|1968: Public Humiliation In the Cultural Revolution
How did a tightly centralized state unravel so quickly? How could siblings, neighbors, colleagues, and classmates turn on one another so viciously? And how did victims and persecutors—the roles changing with bewildering speed—live with each other afterward? ...
Sensing political opposition in his own party, Mao reached beyond it, to people previously not active in politics, for allies. He tapped into widespread grievance among peasants and workers who felt that the Chinese Revolution was not working out for them. In particular, the Red Guards gave Mao a way of bypassing the Party and securing the personal fealty of the fervent rank and file. As the newly empowered students formed ad-hoc organizations, and assaulted institutions and figures of authority, Mao proclaimed that “to rebel is justified,” and that students should not hesitate to “bombard the headquarters.” In 1966, he frequently appeared in Tiananmen Square, wearing a red armband, with hundreds of thousands of Red Guards waving flags and books. Many of his fans avoided washing their hands after shaking his. Mao’s own hands were once so damaged by all the pressing of callow flesh that he was unable to write for days afterward. Predictably, though, he soon lost control of the world he had turned upside down.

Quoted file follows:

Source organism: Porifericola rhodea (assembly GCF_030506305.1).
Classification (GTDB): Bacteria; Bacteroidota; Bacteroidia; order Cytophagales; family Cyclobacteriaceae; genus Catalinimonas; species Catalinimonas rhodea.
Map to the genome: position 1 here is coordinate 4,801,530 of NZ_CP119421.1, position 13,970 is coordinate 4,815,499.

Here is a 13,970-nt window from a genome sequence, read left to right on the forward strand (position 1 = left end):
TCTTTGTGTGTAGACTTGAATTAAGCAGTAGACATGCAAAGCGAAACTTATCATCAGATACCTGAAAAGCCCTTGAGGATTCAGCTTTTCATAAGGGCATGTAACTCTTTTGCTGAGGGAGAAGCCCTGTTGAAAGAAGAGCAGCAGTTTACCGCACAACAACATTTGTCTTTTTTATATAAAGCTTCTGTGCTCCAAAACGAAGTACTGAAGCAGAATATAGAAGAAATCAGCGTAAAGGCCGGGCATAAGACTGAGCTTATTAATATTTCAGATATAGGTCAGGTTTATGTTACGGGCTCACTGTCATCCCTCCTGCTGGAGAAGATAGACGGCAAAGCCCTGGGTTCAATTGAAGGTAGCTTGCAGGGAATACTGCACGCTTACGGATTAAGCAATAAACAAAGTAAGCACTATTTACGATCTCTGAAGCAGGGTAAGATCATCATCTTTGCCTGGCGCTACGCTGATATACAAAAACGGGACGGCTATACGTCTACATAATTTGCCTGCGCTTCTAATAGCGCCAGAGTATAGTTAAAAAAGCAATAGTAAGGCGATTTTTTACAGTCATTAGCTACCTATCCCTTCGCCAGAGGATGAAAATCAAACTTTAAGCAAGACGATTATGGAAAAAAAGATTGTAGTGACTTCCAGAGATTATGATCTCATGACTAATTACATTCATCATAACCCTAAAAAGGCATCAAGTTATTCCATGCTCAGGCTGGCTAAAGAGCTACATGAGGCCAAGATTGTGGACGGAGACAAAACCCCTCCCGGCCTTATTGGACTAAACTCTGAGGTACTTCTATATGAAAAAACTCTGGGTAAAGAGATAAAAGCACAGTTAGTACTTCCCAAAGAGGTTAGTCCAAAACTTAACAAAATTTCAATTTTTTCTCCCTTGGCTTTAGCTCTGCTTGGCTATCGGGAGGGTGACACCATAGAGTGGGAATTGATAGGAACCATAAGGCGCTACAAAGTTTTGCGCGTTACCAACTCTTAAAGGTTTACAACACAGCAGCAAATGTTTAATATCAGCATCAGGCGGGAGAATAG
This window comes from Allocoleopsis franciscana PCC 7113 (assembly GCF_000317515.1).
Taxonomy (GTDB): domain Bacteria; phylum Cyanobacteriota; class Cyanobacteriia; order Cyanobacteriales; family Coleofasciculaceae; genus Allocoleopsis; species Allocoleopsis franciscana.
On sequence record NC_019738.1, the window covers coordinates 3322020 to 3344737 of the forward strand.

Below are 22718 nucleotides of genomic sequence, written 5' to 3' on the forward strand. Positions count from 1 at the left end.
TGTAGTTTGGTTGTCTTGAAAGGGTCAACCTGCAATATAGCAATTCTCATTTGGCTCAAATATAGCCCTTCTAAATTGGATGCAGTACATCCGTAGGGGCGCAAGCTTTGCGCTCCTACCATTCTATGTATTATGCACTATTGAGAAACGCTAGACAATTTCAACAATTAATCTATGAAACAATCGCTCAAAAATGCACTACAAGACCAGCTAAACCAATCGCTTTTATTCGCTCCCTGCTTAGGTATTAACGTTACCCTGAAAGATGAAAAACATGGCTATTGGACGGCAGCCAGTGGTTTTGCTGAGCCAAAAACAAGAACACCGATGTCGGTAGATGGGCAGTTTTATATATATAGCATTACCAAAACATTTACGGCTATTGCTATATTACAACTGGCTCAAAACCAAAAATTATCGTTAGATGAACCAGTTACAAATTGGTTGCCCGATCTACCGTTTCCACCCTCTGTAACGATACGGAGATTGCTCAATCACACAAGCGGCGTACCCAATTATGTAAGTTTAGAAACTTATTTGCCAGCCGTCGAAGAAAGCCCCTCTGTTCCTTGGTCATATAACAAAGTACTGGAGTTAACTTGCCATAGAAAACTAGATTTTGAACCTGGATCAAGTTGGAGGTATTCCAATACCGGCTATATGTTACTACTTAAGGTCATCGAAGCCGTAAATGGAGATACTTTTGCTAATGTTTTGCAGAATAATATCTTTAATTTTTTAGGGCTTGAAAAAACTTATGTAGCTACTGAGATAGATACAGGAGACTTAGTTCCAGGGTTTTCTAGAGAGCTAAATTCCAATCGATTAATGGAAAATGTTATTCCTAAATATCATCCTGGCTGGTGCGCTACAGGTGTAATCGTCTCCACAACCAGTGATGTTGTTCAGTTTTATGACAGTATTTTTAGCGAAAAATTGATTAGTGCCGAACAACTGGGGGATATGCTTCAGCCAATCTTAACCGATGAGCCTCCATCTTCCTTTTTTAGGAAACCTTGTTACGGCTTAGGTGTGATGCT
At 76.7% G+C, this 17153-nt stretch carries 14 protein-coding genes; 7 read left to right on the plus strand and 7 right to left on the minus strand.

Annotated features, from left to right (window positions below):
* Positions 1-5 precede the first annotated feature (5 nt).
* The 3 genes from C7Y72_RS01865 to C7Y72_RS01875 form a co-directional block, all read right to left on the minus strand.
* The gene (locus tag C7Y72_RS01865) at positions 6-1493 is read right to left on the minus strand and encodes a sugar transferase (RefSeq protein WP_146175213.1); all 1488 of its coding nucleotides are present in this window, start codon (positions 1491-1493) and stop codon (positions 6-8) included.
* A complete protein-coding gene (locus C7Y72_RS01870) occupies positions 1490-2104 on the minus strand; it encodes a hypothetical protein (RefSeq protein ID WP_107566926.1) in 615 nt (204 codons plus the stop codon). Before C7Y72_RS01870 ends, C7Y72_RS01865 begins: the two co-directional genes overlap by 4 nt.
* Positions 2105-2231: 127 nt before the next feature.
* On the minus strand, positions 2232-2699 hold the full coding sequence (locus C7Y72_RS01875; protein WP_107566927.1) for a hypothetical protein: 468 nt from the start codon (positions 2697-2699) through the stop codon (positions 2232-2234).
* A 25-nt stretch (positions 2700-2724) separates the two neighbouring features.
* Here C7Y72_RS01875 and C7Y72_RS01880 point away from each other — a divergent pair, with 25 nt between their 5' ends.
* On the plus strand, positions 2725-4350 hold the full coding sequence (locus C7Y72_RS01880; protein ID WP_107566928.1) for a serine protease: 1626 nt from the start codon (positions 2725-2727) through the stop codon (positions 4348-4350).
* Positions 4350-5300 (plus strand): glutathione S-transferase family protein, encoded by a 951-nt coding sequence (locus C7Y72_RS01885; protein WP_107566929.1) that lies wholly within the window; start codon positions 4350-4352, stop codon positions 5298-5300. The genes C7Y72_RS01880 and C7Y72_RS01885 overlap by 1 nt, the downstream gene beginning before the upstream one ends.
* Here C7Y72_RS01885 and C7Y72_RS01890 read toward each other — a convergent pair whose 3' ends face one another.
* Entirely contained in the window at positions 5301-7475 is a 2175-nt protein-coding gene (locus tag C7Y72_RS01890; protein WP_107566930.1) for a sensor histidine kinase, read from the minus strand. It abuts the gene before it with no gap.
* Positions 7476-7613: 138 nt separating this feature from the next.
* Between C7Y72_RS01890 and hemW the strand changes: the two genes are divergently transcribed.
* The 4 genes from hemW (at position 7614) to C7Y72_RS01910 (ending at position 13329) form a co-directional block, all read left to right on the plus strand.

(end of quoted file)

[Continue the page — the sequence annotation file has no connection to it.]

The great question of China’s Maoist experiment looms over the United States as Donald Trump vacates the White House: Why did a rich and powerful society suddenly start destroying itself?The Trumpian assault on the West’s “olds” has long been in the making, and it is, at least partly, a consequence of political decay and intellectual ossification—akin to what Mao diagnosed in his own party. Beginning in the nineteen-eighties, a consensus about the virtues of deregulation, financialization, privatization, and international trade bound Democrats to Republicans (and Tories to New Labour in Britain). Political parties steadily lost their old and distinctive identities as representatives of particular classes and groups; they were no longer political antagonists working to leverage their basic principles—social welfare for the liberal left, stability and continuity for the conservative right—into policies. Instead, they became bureaucratic machines, working primarily to advance the interests of a few politicians and their sponsors.In 2010, Tony Judt warned, not long before his death, that the traditional way of doing politics in the West—through “mass movements, communities organized around an ideology, even religious or political ideas, trade unions and political parties”—had become dangerously extinct. There were, Judt wrote, “no external inputs, no new kinds of people, only the political class breeding itself.” Trump emerged six years later, channelling an iconoclastic fury at this inbred ruling class and its cherished monuments.Trump failed to purge all the old élites, largely because he was forced to depend on them, and the Proud Boys never came close to matching the ferocity and reach of the Red Guards. Nevertheless, Trump’s most devoted followers, whether assaulting his opponents or bombarding the headquarters in Washington, D.C., took their society to the brink of civil war while their chairman openly delighted in chaos under heaven. Order appears to have been temporarily restored (in part by Big Tech, one of Trump’s enablers). But the problem of political representation in a polarized, unequal, and now economically debilitated society remains treacherously unresolved. Four traumatic years of Trump are passing into history, but the United States seems to have completed only the first phase of its own cultural revolution (emphasis added).